Stress and Digestion- What You Should Know

Sometimes we can get stuck in the vicious cycle of being stressed, increasing cortisol and increasing inflammation... which in turn causes more stress. So, how do we break the cycle?


It's important to know that stress can affect the body in many ways, but digestion is one that often goes overlooked. Stress can come from many things, whether endogenous (from within) or exogenous (an outside source). Stress can be emotional (lifestyle, relationships, etc.), it can come from a wrecked gut and digestive system, or it can stem from pathogens in the body (viruses, toxins, etc).


Stress causes an increase in cortisol, which is good in the short term for dealing with a threat. But long term, it can become seriously detrimental to our health. Something called the "cortisol steal" is when cortisol robs the body of other VERY important hormones.


The "cortisol steal" robs your body of needed nutrients for healing, good quality sleep and metabolism to help your body function optimally.

Excess cortisol lowers thyroid stimulating hormone (TSH) production and can even inhibit the conversion of the inactive form of thyroid hormone (T4) to the active form (T3). Even worse, it can even reverse any active T3 in the body to rT3, an unusable form. Alas.. hypothyroidism (Hashimotos).


High cortisol can lower FSH and LH, reducing the production of estrogen, testosterone and progesterone. This can disrupt the entire menstrual cycle, causing irregular periods or hypothalamic amenorrhea (cessation of a cycle).


Cortisol also blocks progesterone receptors, creating a progesterone deficiency. This in turn, causes estrogen dominance (in both females and males).


While cortisol is high in times of stress, after an extended period of chronic stress, it can plummet very low, causing an entirely new set of symptoms.


Cortisol and Digestion


When your body is in a state of constant "fight or flight" because of high cortisol levels, you are using all of your energy towards that (running or fighting). Your body chemistry can not discern whether that stress is because of a bear running after you, or because of a fight you had with your significant other. It will react the same way, on a chemical level, every time. Now, say you are running away from that bear... would your body really need to worry about digesting a meal? Probably not. During the stress response, cortisol aids in moving blood flow towards the brain, large muscles, and limbs (so you can run), rather than towards the digestive tract. Therefore, our body is not concerned with digestion, and actually suppresses it.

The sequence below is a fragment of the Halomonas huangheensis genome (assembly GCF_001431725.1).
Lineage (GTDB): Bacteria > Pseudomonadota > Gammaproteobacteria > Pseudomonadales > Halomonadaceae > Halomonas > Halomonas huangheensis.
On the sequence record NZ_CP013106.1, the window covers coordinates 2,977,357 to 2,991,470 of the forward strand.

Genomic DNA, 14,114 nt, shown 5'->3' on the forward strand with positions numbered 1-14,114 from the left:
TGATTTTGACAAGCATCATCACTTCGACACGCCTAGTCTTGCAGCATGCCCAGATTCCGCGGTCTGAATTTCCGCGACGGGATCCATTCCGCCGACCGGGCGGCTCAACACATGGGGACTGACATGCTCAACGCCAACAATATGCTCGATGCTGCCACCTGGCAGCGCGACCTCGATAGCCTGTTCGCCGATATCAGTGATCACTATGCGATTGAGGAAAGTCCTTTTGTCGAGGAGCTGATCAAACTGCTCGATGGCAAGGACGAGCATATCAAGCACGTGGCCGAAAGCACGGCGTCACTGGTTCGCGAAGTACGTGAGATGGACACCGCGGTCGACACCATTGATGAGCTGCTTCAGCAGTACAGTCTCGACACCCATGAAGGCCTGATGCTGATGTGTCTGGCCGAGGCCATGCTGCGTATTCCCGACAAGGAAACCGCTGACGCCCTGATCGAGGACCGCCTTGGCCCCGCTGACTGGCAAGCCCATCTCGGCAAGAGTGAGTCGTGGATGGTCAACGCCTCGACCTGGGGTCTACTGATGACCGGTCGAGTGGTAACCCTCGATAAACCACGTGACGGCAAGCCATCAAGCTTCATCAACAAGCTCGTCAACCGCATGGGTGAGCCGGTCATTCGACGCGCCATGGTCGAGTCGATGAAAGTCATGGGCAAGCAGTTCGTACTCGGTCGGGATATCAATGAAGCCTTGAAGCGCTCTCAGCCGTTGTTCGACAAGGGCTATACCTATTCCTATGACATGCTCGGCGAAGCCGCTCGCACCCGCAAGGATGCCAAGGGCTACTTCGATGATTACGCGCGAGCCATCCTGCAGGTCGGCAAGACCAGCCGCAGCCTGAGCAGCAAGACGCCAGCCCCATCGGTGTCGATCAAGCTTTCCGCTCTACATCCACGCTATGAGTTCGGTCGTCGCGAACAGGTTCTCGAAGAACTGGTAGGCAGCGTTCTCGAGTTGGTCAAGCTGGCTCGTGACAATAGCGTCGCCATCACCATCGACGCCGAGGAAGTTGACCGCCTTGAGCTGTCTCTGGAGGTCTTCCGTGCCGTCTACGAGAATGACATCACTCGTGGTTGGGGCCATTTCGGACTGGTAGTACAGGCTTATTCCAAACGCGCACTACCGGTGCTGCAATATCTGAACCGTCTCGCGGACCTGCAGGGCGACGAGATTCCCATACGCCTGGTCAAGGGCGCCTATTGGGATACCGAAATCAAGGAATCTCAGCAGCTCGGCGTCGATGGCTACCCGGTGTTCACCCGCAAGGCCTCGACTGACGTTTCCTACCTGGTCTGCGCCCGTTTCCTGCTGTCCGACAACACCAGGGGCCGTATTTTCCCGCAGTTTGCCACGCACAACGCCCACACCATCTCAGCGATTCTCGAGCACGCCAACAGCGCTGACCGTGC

So what happens when we eat when we're stressed? Less stomach acid produced (acid reflux, excess pathogens aren't killed off) and less digestive enzymes released (bloating, cramping, food isn't digested properly, constipation, diarrhea, low nutrient absorption).


What happens when you don't digest the food you eat? It sits in the stomach and ferments (gas, belching) and actually becomes a lovely food for those nasty bacteria in the gut...furthering any gut dysbiosis (bacterial imbalance) that you may have, and in turn increasing the gut wall permeability.


What happens when you have increased gut wall permeability? Leaky gut syndrome... allowing the indigestibles, toxins, pathogens, etc. to leak directly into the blood stream. This causes white blood cells to attack them (cue MORE inflammation). What happens to the ones who get away? They settle in the body.. whether its in adipose tissue (fat) causing it to swell (bloating), or in the organs (thyroid, lungs, etc.) or the joints (arthritis). This causes even more white blood cells to now attack your organs and joints (AUTOIMMUNE!).


So you can see, eating while under stress (of any kind) is not ideal. If you're someone who deals with chronic stress, inflammation or sickness, this process is only further exasperated.


Ways to Lower Cortisol

Some easy ways to keep cortisol down, especially if you find yourself wired all the time:

  1. Balance your blood sugar to help soothe and support the adrenal glands and break the vicious cycle of cortisol production

  2. Eat nutrient dense foods and focus on key minerals like magnesium, potassium and sodium

  3. Prioritize sleep, at least 8 hours per night, every night

  4. Regulate your nervous system through breath work, meditation, nature, or stimulating the vagus nerve with singing, humming, gargling or cold exposure

While these can be a great start to lowering your cortisol levels, it's EXTREMELY important to treat the root cause of your stress! Functional medicine labs are highly suggested to find the source of your troubles, and working with a health practitioner will help yo1u incorporate more intricate tactics to break the cortisol negative feedback loop.


Remember, find your ROOT CAUSE. Always ask WHY, and if someone tells you the "why" isn't important, then it's time to find someone else to talk to!!


With love,

Brie

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